The divine names used in imprecations distinguish themselves from human names by their sonority.
For instance, the Latin ‘Domine’ keeps in its phonic aspect a way of addressing names with an openness that overlaps the sheer efficiency of calling someone.
By praying to God, it seems that we do not look after a sort of soul salvation, but rather we search for a necessary salvation of the words from the limited communicational contexts.
Again, they are primarily limited because of their phonetic simplicity. Any extension of the vocals of someone’s name tells nothing about the extension of that person, but only about her extension in us. If we call her in the manner of an imprecation, there would be a case of malfunctioning of communication and not one of passing beyond it.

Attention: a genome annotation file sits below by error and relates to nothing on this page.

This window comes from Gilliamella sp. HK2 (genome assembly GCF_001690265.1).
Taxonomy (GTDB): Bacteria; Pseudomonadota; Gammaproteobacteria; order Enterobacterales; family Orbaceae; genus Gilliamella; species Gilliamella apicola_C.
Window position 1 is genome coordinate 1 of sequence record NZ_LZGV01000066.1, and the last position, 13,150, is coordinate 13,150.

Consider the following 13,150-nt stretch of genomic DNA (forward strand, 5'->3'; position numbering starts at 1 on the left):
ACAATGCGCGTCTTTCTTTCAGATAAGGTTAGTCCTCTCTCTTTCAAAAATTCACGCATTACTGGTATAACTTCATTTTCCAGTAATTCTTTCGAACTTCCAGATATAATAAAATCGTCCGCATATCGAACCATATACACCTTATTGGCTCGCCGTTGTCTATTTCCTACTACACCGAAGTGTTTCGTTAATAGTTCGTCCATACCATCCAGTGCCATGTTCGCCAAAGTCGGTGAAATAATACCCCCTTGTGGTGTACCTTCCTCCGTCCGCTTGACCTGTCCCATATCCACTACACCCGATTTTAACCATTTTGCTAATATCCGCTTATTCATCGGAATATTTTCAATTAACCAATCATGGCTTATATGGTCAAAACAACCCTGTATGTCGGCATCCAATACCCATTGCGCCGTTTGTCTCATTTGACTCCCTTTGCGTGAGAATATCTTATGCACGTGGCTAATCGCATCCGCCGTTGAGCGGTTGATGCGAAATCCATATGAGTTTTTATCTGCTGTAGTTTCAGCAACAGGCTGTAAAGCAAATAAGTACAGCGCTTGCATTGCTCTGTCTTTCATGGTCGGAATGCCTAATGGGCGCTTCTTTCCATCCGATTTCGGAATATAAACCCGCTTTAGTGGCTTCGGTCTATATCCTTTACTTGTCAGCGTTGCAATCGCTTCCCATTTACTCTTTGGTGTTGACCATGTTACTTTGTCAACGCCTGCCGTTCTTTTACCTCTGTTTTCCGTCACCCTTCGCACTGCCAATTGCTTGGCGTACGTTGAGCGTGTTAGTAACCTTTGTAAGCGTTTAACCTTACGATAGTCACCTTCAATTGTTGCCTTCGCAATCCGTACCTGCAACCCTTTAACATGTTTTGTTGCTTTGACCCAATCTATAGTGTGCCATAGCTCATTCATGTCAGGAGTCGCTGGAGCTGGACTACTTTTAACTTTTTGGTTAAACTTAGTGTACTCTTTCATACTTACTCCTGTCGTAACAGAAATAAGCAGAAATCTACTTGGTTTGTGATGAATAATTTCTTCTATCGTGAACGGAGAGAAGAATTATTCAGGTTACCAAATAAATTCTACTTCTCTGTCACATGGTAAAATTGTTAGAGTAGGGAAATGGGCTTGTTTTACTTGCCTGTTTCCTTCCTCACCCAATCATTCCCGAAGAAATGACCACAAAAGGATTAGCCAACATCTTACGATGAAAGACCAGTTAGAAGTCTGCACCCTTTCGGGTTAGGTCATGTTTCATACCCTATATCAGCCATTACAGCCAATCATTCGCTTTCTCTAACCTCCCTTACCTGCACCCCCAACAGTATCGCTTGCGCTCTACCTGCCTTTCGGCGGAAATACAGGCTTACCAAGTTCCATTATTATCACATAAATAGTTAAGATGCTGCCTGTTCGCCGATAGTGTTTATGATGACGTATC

Only what we deem to be divine supports the extension of our calling.
We cannot decide anything as regards the question about the existence of God while we call him through imprecations, nor while we hear them. To affirm or deny the existence of God pertains to a communicational language, one with short and limited sounds.